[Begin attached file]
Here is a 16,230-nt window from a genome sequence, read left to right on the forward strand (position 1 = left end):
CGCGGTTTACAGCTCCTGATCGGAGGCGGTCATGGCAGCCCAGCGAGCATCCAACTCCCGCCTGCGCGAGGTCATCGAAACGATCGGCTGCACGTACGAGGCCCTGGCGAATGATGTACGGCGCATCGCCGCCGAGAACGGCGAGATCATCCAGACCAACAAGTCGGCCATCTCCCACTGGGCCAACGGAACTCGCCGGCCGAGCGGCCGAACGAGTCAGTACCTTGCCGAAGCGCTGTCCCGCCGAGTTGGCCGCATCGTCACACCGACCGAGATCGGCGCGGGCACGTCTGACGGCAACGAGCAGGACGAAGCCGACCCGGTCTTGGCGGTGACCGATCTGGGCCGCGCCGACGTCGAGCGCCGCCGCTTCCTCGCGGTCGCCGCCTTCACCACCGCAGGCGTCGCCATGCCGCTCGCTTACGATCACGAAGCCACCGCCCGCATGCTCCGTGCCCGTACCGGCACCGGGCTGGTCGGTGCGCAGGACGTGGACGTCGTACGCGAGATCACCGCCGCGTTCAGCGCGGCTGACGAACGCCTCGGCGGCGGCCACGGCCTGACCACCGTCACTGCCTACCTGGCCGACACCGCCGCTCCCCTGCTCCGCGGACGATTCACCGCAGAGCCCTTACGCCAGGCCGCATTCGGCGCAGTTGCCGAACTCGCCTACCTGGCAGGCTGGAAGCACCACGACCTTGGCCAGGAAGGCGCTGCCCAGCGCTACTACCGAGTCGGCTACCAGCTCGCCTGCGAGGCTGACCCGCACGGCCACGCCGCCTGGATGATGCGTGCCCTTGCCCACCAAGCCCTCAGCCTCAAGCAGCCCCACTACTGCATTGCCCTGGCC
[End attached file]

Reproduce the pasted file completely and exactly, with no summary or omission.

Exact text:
Here is a 16,230-nt window from a genome sequence, read left to right on the forward strand (position 1 = left end):
CGCGGTTTACAGCTCCTGATCGGAGGCGGTCATGGCAGCCCAGCGAGCATCCAACTCCCGCCTGCGCGAGGTCATCGAAACGATCGGCTGCACGTACGAGGCCCTGGCGAATGATGTACGGCGCATCGCCGCCGAGAACGGCGAGATCATCCAGACCAACAAGTCGGCCATCTCCCACTGGGCCAACGGAACTCGCCGGCCGAGCGGCCGAACGAGTCAGTACCTTGCCGAAGCGCTGTCCCGCCGAGTTGGCCGCATCGTCACACCGACCGAGATCGGCGCGGGCACGTCTGACGGCAACGAGCAGGACGAAGCCGACCCGGTCTTGGCGGTGACCGATCTGGGCCGCGCCGACGTCGAGCGCCGCCGCTTCCTCGCGGTCGCCGCCTTCACCACCGCAGGCGTCGCCATGCCGCTCGCTTACGATCACGAAGCCACCGCCCGCATGCTCCGTGCCCGTACCGGCACCGGGCTGGTCGGTGCGCAGGACGTGGACGTCGTACGCGAGATCACCGCCGCGTTCAGCGCGGCTGACGAACGCCTCGGCGGCGGCCACGGCCTGACCACCGTCACTGCCTACCTGGCCGACACCGCCGCTCCCCTGCTCCGCGGACGATTCACCGCAGAGCCCTTACGCCAGGCCGCATTCGGCGCAGTTGCCGAACTCGCCTACCTGGCAGGCTGGAAGCACCACGACCTTGGCCAGGAAGGCGCTGCCCAGCGCTACTACCGAGTCGGCTACCAGCTCGCCTGCGAGGCTGACCCGCACGGCCACGCCGCCTGGATGATGCGTGCCCTTGCCCACCAAGCCCTCAGCCTCAAGCAGCCCCACTACTGCATTGCCCTGGCC